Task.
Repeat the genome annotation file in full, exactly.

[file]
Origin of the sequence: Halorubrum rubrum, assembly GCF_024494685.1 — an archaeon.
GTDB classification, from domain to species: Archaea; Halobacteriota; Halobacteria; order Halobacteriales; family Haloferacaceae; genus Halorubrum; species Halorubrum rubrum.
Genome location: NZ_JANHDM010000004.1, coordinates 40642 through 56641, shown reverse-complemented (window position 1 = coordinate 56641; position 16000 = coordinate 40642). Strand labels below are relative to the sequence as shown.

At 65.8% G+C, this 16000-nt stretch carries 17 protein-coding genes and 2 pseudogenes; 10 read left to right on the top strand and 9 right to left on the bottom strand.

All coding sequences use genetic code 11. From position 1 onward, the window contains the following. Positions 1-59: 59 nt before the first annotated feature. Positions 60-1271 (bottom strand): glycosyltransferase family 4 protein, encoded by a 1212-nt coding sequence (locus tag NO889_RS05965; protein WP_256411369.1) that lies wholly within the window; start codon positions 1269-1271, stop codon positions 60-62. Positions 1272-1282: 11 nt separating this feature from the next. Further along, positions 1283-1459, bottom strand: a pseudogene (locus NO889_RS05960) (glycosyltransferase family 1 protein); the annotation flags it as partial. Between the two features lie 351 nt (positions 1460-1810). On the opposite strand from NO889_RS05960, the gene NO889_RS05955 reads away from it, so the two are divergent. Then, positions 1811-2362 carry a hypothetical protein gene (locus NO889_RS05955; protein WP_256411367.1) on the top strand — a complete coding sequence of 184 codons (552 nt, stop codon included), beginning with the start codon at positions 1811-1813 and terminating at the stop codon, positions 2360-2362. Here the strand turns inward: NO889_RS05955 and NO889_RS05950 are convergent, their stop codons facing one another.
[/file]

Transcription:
Origin of the sequence: Halorubrum rubrum, assembly GCF_024494685.1 — an archaeon.
GTDB classification, from domain to species: Archaea; Halobacteriota; Halobacteria; order Halobacteriales; family Haloferacaceae; genus Halorubrum; species Halorubrum rubrum.
Genome location: NZ_JANHDM010000004.1, coordinates 40642 through 56641, shown reverse-complemented (window position 1 = coordinate 56641; position 16000 = coordinate 40642). Strand labels below are relative to the sequence as shown.

At 65.8% G+C, this 16000-nt stretch carries 17 protein-coding genes and 2 pseudogenes; 10 read left to right on the top strand and 9 right to left on the bottom strand.

All coding sequences use genetic code 11. From position 1 onward, the window contains the following. Positions 1-59: 59 nt before the first annotated feature. Positions 60-1271 (bottom strand): glycosyltransferase family 4 protein, encoded by a 1212-nt coding sequence (locus tag NO889_RS05965; protein WP_256411369.1) that lies wholly within the window; start codon positions 1269-1271, stop codon positions 60-62. Positions 1272-1282: 11 nt separating this feature from the next. Further along, positions 1283-1459, bottom strand: a pseudogene (locus NO889_RS05960) (glycosyltransferase family 1 protein); the annotation flags it as partial. Between the two features lie 351 nt (positions 1460-1810). On the opposite strand from NO889_RS05960, the gene NO889_RS05955 reads away from it, so the two are divergent. Then, positions 1811-2362 carry a hypothetical protein gene (locus NO889_RS05955; protein WP_256411367.1) on the top strand — a complete coding sequence of 184 codons (552 nt, stop codon included), beginning with the start codon at positions 1811-1813 and terminating at the stop codon, positions 2360-2362. Here the strand turns inward: NO889_RS05955 and NO889_RS05950 are convergent, their stop codons facing one another.